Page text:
10Duke SDK defines two main concepts related to storing data:
Data storage relates to storing object data that can be relational and hierarchical, and that is typically (but not necessarily) stored in a relational database. Programmers see the stored data as object model objects.
This chapter describes the file storage, where programmers usually see the stored data as files. In the web, content delivery and Content Delivery Networks (CDN) are closely related to file storage.
10Duke SDK accesses and stores files using StorageProvider. StorageProvider offer uniform access and management of files, independent of the actual storage and content delivery. StorageProvider makes it easy to simply store files on the local disk, but it also allows storing files redundantly in a distributed system or using an external storage service like Amazon S3. In web applications, it is simple to deliver content to end users directly from the local disk, but also different kinds of Content Delivery Networks (CDN) can be easily hooked up.
Two main classes needed to use StorageProviders are:
StorageProviders is a singleton class that manages and provides access to actual StorageProvider instances
AbstractStorageProvider is abstract base class used by StorageProvider implementing classes. 10Duke SDK includes a basic storage provider implementation ready to use by applications. Developers can also implement own storage providers and configure them for the StorageProviders.
Usage of StorageProviders and AbstractStorageProvider is illustrated by the following example:
// // Get default storage provider AbstractStorageProvider storageProvider = StorageProviders.instance().getDefaultStorageProvider(); // // Store a file using the default storage provider File fileToStore = new File("MyVideo.mp4"); storageProvider.put(fileToStore, "MyVideo.mp4", "container_1"); // // Retrieve the stored file StoredObjectInformation storedObjectInformation = storageProvider.get("MyVideo.mp4", "container_1"); File retrievedFromStore = storedObjectInformation.getFile();
In this example, file name is used as identifier for the stored file, and "container_1" is used as container name. In actual applications key and container should be selected so that they uniquely identify each stored file.
Most applications can always use the default storage provider returned by StorageProviders.instance().getDefaultStorageProvider() as illustrated by the example above. StorageProviders also has more advanced features that may be needed when using or implementing redundant, distributed storage providers.
StorageProviders supports defining several storage provider stacks for using or implementing redundant, distributed storage providers. These stacks are:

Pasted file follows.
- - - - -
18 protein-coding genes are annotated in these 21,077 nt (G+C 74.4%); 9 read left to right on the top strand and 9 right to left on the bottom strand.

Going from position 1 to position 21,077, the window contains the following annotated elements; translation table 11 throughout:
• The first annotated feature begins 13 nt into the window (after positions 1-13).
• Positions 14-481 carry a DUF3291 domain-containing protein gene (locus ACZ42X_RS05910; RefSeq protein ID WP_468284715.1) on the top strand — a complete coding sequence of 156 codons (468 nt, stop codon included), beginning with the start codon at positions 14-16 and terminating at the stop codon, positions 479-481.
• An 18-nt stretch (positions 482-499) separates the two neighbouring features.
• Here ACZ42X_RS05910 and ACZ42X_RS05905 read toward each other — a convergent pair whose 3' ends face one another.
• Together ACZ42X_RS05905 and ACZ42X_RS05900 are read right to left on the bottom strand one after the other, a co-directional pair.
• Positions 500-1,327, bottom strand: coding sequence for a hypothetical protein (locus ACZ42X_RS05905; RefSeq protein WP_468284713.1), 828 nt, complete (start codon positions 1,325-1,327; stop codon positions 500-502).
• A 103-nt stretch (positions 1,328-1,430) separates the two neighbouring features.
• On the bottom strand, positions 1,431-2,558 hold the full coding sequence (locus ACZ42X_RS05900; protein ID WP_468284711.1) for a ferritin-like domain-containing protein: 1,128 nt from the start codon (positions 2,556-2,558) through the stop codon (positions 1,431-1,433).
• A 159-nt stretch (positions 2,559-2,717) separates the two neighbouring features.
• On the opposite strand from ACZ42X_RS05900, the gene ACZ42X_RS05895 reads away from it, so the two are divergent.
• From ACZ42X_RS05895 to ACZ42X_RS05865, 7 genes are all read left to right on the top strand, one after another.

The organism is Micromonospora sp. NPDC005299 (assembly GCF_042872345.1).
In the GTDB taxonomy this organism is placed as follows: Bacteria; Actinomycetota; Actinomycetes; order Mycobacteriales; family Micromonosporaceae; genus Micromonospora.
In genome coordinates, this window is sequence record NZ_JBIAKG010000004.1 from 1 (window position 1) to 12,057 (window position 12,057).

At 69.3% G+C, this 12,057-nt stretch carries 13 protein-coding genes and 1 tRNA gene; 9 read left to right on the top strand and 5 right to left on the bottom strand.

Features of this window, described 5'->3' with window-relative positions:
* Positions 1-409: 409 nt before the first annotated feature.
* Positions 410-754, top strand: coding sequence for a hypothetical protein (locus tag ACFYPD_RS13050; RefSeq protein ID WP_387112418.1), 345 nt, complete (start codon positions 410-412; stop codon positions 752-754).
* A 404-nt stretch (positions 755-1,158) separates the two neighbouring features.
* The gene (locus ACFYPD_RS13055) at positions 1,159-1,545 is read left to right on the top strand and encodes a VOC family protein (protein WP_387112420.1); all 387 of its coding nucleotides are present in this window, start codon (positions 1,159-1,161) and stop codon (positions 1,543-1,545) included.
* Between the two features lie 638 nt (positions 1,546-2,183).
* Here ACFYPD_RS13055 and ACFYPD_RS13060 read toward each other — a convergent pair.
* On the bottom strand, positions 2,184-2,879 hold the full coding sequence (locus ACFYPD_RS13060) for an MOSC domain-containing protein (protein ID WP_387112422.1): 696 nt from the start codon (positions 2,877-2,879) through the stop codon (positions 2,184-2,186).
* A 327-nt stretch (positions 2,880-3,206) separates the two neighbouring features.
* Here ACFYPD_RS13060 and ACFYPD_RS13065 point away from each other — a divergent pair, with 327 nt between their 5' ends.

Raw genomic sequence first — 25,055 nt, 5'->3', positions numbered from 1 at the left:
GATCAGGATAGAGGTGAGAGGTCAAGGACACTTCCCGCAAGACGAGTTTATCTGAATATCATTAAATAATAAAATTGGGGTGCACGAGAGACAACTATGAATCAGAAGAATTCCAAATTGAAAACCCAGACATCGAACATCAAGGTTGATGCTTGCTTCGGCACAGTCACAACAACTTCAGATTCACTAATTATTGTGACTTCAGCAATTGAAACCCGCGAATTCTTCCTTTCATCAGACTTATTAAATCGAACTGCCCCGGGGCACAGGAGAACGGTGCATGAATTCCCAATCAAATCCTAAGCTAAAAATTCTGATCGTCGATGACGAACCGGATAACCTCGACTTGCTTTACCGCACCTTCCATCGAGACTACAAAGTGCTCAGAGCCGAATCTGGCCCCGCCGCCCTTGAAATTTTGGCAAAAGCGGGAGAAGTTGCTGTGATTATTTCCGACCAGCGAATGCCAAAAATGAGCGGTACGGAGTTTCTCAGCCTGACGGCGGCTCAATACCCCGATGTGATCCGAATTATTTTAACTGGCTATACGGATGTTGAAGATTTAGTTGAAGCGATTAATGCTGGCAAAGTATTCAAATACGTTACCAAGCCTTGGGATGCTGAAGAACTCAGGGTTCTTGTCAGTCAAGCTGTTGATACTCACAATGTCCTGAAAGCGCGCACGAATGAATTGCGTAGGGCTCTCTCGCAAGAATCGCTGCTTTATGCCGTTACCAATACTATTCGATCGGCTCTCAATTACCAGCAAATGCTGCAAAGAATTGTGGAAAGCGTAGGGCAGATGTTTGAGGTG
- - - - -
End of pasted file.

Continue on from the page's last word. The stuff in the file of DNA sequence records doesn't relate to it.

Default storage provider, which is the main storage provider stack used by applications to access storage
Internal local disk storage provider, which is used internally by storage provider implementations that need to access implementation internal access to local disk storage
Internal LAN tier storage provider, which is used internally by storage provider implementations that need implementation internal access to LAN tier storage
Internal WAN tier storage provider, which is used internally by storage provider implementations that need implementation internal access to WAN tier storage
Each storage provider stack uses internally ConfigurableChainedStorageProvider. ConfigurableChainedStorageProvider allows configuring stacks. Stack configurations allows different redundant and distributed storage implementations. For instance, a storage provider stack can work so that all files are primarily stored in a storage service like Amazon S3, and some files are selectively cached on local disk. Example storage provider stack configuration is given below:
<ObjectStorage> <StorageProvider className="configure fully qualified class name of StorageProvider 1 here" configurationPath="configure path relative to base configuration path for provider 1 here"> </StorageProvider> <StorageProvider className="configure fully qualified class name of StorageProvider 2 here" configurationPath="configure path relative to base configuration path for provider 2 here"> </StorageProvider> ... <StorageProvider className="configure fully qualified class name of StorageProvider N here" configurationPath="configure path relative to base configuration path for provider N here"> </StorageProvider> </ObjectStorage>
<entry key="content.storage.localdisk.classname" >com.my.localdiskstorageprovider</entry> <entry key="content.storage.localdisk.configurationpath" >./myconf/localdiskconf.xml</entry> <entry key="content.storage.lantier.classname" >com.my.lanstorageprovider</entry> <entry key="content.storage.lantier.configurationpath" >./myconf/lantierconf.xml</entry> <entry key="content.storage.wantier.classname" >com.my.wanstorageprovider</entry> <entry key="content.storage.wantier.configurationpath" >./myconf/wantierconf.xml</entry>
Implementation for distributed storage are provided as extension modules for the 10Duke SDK. Cloud storage providers can be integrated with ease and the base SDK itself includes a StorageProvider implementation for using Amazon S3. Users of the SDK are also welcome to create own implementations of storage providers.
The 10Duke extension module for distributed storage is based on a concept for separation on three levels:
The motivation for this logical structure follows from efficiency and speed to access files on local disk vs. LAN and. WAN.